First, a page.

managed companies that will

benefit directly from a more di-

verse, more open economy as

the Kingdom moves away from

its reliance on petroleum,” says


“Falling oil prices were tough

on the domestic economy over

the last three years. Astute firms

have cut costs and gained market

share. There are also selective

opportunities in the survivors –

the best-run telco and consumer

stocks. A round of banking merg-

ers should benefit investors too.”

On the macro front, as a re-

sult of increase in oil prices and

structural reforms undertaken

by the government, the macro-

economic numbers for 2017 are

already looking much better than

those of 2016. Further improve-

ment in the next couple of years

as the pace of economic reforms


“The Listing of Aramco and

implementation of VAT and oth-

er taxation and subsidy removal

measures will be some of the key

milestones which the market will

be following very closely over the

next couple of years. These re-

forms and measures will not only

improve the financial flexibility

of the government but would also

ensure that going forward like in

the developed world, capital mar-

kets are used more efficiently in

the efficient allocation of capital.

Growth and development of capi-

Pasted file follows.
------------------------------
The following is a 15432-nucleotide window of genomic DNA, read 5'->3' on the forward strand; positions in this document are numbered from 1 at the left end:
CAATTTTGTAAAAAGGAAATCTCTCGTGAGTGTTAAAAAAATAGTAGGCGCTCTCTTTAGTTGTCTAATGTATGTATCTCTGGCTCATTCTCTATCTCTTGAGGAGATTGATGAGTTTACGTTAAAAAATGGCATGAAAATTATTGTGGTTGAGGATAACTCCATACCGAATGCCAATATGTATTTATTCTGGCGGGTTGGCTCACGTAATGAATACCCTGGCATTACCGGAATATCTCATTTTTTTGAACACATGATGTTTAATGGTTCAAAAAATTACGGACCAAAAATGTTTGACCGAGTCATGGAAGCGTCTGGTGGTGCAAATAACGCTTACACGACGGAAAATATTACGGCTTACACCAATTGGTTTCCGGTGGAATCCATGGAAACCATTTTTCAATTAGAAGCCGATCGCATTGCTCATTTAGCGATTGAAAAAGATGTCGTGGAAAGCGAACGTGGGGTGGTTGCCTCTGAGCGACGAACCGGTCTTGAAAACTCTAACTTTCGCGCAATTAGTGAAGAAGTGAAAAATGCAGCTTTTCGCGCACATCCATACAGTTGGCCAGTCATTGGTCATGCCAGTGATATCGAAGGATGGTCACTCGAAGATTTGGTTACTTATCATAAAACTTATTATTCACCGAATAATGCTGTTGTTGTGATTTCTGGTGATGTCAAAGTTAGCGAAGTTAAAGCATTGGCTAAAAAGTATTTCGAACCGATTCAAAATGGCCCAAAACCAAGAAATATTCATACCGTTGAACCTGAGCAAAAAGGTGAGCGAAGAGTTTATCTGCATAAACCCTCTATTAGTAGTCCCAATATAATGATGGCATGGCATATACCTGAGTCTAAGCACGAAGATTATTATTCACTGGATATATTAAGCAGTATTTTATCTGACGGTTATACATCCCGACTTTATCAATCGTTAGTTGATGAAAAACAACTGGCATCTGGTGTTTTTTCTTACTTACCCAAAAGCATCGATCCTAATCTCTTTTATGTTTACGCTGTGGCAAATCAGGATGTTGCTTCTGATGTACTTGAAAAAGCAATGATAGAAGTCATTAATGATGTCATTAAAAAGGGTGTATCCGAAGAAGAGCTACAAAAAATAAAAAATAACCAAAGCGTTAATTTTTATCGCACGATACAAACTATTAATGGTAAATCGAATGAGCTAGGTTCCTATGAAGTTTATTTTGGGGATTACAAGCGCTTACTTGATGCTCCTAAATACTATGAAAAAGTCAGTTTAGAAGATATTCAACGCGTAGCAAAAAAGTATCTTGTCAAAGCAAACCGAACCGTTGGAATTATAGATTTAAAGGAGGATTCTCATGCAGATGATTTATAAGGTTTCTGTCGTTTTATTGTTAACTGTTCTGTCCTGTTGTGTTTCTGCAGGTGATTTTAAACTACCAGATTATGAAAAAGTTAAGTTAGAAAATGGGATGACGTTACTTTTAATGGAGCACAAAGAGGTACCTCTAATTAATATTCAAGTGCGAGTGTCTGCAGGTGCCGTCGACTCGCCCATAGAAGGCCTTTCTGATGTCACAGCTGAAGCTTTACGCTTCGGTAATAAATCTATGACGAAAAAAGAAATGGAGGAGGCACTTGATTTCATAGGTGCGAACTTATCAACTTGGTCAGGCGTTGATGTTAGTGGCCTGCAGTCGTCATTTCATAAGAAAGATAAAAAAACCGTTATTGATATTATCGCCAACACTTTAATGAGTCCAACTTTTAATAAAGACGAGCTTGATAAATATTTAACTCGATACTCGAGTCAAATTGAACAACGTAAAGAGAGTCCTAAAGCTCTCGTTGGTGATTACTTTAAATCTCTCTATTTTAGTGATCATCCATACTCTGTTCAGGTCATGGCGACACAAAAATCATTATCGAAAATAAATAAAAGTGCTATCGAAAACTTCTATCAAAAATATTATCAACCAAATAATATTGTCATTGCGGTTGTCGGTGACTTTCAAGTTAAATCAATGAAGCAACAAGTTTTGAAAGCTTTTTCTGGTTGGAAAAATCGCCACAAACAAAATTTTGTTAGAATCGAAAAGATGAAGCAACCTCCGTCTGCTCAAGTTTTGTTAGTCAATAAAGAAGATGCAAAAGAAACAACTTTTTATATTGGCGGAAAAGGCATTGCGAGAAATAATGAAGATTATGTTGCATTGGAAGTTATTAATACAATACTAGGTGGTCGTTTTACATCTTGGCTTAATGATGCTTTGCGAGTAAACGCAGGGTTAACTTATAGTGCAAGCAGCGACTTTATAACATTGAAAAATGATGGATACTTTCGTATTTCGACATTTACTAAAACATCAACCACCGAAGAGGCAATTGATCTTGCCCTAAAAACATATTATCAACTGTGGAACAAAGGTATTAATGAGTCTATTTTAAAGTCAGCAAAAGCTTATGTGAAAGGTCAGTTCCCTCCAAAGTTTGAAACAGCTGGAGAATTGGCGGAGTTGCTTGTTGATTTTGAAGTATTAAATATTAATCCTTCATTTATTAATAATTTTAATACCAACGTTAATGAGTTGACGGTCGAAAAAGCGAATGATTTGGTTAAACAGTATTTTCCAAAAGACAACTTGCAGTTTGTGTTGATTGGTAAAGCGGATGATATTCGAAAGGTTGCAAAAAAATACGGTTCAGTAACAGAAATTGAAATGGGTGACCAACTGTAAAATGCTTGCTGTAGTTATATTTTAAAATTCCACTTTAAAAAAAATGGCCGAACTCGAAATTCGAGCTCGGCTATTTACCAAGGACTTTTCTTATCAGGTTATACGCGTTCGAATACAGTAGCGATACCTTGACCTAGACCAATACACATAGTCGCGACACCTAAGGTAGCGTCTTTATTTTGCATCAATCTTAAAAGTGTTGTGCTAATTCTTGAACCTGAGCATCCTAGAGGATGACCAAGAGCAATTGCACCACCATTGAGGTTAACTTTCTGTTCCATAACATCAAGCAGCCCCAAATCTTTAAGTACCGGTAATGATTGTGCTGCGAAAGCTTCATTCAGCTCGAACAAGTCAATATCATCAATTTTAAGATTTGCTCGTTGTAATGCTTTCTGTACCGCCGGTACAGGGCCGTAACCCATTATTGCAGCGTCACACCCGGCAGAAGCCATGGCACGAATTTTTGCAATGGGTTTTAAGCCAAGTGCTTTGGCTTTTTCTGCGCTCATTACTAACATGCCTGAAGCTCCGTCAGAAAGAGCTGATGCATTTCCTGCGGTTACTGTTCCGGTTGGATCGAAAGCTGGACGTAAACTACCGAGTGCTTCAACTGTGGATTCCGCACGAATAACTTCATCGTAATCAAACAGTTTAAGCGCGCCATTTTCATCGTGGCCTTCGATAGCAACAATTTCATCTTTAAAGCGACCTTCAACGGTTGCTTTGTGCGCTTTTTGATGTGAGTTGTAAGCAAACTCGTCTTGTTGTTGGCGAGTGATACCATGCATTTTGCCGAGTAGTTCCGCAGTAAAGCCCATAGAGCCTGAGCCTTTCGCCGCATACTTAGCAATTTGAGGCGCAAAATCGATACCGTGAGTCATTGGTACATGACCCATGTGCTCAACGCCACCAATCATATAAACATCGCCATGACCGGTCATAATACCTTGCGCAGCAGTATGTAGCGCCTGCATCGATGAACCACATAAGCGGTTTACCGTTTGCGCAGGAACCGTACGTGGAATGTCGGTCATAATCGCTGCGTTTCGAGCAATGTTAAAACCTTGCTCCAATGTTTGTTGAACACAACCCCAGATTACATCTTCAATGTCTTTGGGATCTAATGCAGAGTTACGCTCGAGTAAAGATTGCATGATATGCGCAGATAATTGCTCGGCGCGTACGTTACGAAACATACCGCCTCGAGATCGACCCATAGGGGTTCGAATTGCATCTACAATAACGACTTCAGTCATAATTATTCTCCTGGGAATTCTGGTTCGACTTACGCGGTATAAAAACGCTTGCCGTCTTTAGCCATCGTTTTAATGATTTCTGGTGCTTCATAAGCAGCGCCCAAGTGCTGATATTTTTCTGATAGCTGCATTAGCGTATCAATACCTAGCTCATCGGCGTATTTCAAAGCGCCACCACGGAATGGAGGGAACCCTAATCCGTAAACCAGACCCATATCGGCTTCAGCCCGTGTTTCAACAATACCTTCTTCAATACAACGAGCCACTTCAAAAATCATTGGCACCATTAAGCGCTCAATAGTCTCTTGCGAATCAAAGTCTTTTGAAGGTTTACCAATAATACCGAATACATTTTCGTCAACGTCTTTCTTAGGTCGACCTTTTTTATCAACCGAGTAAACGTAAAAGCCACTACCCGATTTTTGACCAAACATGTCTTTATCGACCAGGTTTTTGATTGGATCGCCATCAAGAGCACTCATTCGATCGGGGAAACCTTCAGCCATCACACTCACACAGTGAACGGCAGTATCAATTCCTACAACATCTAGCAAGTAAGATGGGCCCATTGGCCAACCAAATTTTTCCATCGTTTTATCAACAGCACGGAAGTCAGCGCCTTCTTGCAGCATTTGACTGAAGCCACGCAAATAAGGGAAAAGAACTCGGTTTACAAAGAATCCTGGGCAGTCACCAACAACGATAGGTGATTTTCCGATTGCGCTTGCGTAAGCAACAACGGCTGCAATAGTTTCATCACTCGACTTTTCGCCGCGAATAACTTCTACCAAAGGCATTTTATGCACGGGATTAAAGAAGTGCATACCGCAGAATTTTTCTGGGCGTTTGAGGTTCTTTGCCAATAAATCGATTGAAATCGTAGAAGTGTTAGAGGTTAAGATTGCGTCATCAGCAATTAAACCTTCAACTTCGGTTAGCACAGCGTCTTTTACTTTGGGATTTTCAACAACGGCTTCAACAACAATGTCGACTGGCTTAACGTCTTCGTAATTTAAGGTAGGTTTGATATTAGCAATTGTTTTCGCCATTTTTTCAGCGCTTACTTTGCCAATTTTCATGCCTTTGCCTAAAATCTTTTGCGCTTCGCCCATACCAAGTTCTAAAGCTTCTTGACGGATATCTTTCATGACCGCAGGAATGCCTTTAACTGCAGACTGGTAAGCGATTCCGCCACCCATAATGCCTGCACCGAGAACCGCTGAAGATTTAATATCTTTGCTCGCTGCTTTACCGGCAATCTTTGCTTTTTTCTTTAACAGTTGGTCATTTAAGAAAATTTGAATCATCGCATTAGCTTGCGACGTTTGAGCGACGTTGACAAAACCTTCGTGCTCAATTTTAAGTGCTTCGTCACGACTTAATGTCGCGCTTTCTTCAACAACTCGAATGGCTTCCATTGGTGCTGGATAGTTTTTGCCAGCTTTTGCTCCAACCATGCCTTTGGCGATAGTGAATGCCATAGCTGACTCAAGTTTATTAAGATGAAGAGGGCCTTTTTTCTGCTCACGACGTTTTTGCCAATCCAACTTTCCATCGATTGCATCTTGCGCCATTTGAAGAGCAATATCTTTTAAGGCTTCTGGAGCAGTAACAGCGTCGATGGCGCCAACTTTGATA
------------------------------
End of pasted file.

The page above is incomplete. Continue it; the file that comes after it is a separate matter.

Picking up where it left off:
tal markets will remain one of the

key priorities of the government,”

added Sarwar.

— SG

Shakeel Sarwar

Islamic economy’s coexistence with traditional systems probed

By Abdulla Mohammed Al


CEO, Dubai Islamic Econ-

omy Development Centre


INCE the launch of the

Dubai: Capital of Islamic

Economy initiative back in

2013, we have realized that the

biggest challenge to the mandate

has nothing to do with the nature

of the Islamic economy or its

ability to achieve the fundamen-

tal goal of economy in general –

enhancing living standards. The

real challenge lies in confronting

the culture that stems from the

conventional economic experi-

ence with all its achievements

and failures.

Economic concepts driving

the dynamics of the global mar-

kets have undergone a significant

shift over the past three decades.

They have shaped the onset of

monopolies and evolved into

patterns that no one attempts

to change or even dares to criti-

cize, effectively preventing the

emergence of a new economic

direction. From a point where its

benefits were up for discussion,

the free market economy became

so ingrained in the global culture

that the debate came to a conclu-

sion before it even began.

These economic mechanisms

have become desirable to the

public even though they have

failed to ‘walk the talk’. In spite